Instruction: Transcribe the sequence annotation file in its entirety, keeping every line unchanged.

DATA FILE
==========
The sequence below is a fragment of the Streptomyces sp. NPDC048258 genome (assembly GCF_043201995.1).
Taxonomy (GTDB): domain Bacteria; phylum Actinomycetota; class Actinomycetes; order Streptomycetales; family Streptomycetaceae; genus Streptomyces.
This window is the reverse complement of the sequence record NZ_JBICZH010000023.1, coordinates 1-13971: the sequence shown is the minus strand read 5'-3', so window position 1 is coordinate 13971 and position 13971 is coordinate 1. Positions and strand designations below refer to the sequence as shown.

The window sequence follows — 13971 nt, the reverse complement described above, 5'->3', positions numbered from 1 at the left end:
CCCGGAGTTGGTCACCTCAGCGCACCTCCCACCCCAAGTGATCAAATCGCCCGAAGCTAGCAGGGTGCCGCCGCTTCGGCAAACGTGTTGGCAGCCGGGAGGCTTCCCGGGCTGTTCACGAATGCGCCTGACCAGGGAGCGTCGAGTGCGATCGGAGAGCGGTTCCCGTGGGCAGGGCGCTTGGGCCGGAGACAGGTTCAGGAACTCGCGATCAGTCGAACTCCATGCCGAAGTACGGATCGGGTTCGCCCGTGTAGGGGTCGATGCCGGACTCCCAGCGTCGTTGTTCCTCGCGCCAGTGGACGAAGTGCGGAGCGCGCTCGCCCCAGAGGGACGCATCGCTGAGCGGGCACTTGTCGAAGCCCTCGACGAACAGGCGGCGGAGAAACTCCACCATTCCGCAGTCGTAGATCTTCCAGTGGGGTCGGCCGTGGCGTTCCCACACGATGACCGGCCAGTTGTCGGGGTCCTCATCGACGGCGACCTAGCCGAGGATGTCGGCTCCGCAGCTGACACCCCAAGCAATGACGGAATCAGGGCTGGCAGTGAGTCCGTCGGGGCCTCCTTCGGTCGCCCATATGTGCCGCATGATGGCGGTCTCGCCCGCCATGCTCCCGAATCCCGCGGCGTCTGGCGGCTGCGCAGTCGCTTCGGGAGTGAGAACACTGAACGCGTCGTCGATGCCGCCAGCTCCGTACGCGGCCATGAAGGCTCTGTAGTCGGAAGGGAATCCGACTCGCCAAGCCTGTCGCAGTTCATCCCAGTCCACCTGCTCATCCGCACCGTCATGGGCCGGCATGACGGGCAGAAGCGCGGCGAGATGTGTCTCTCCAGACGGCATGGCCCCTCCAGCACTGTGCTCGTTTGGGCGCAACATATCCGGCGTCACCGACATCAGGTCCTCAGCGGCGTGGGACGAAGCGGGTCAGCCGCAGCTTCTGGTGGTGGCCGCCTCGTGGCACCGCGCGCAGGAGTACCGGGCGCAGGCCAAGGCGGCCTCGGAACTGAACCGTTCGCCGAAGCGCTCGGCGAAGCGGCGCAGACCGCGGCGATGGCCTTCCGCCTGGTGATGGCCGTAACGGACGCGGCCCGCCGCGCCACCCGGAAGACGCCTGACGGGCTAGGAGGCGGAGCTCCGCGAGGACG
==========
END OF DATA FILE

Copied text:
The sequence below is a fragment of the Streptomyces sp. NPDC048258 genome (assembly GCF_043201995.1).
Taxonomy (GTDB): domain Bacteria; phylum Actinomycetota; class Actinomycetes; order Streptomycetales; family Streptomycetaceae; genus Streptomyces.
This window is the reverse complement of the sequence record NZ_JBICZH010000023.1, coordinates 1-13971: the sequence shown is the minus strand read 5'-3', so window position 1 is coordinate 13971 and position 13971 is coordinate 1. Positions and strand designations below refer to the sequence as shown.

The window sequence follows — 13971 nt, the reverse complement described above, 5'->3', positions numbered from 1 at the left end:
CCCGGAGTTGGTCACCTCAGCGCACCTCCCACCCCAAGTGATCAAATCGCCCGAAGCTAGCAGGGTGCCGCCGCTTCGGCAAACGTGTTGGCAGCCGGGAGGCTTCCCGGGCTGTTCACGAATGCGCCTGACCAGGGAGCGTCGAGTGCGATCGGAGAGCGGTTCCCGTGGGCAGGGCGCTTGGGCCGGAGACAGGTTCAGGAACTCGCGATCAGTCGAACTCCATGCCGAAGTACGGATCGGGTTCGCCCGTGTAGGGGTCGATGCCGGACTCCCAGCGTCGTTGTTCCTCGCGCCAGTGGACGAAGTGCGGAGCGCGCTCGCCCCAGAGGGACGCATCGCTGAGCGGGCACTTGTCGAAGCCCTCGACGAACAGGCGGCGGAGAAACTCCACCATTCCGCAGTCGTAGATCTTCCAGTGGGGTCGGCCGTGGCGTTCCCACACGATGACCGGCCAGTTGTCGGGGTCCTCATCGACGGCGACCTAGCCGAGGATGTCGGCTCCGCAGCTGACACCCCAAGCAATGACGGAATCAGGGCTGGCAGTGAGTCCGTCGGGGCCTCCTTCGGTCGCCCATATGTGCCGCATGATGGCGGTCTCGCCCGCCATGCTCCCGAATCCCGCGGCGTCTGGCGGCTGCGCAGTCGCTTCGGGAGTGAGAACACTGAACGCGTCGTCGATGCCGCCAGCTCCGTACGCGGCCATGAAGGCTCTGTAGTCGGAAGGGAATCCGACTCGCCAAGCCTGTCGCAGTTCATCCCAGTCCACCTGCTCATCCGCACCGTCATGGGCCGGCATGACGGGCAGAAGCGCGGCGAGATGTGTCTCTCCAGACGGCATGGCCCCTCCAGCACTGTGCTCGTTTGGGCGCAACATATCCGGCGTCACCGACATCAGGTCCTCAGCGGCGTGGGACGAAGCGGGTCAGCCGCAGCTTCTGGTGGTGGCCGCCTCGTGGCACCGCGCGCAGGAGTACCGGGCGCAGGCCAAGGCGGCCTCGGAACTGAACCGTTCGCCGAAGCGCTCGGCGAAGCGGCGCAGACCGCGGCGATGGCCTTCCGCCTGGTGATGGCCGTAACGGACGCGGCCCGCCGCGCCACCCGGAAGACGCCTGACGGGCTAGGAGGCGGAGCTCCGCGAGGACG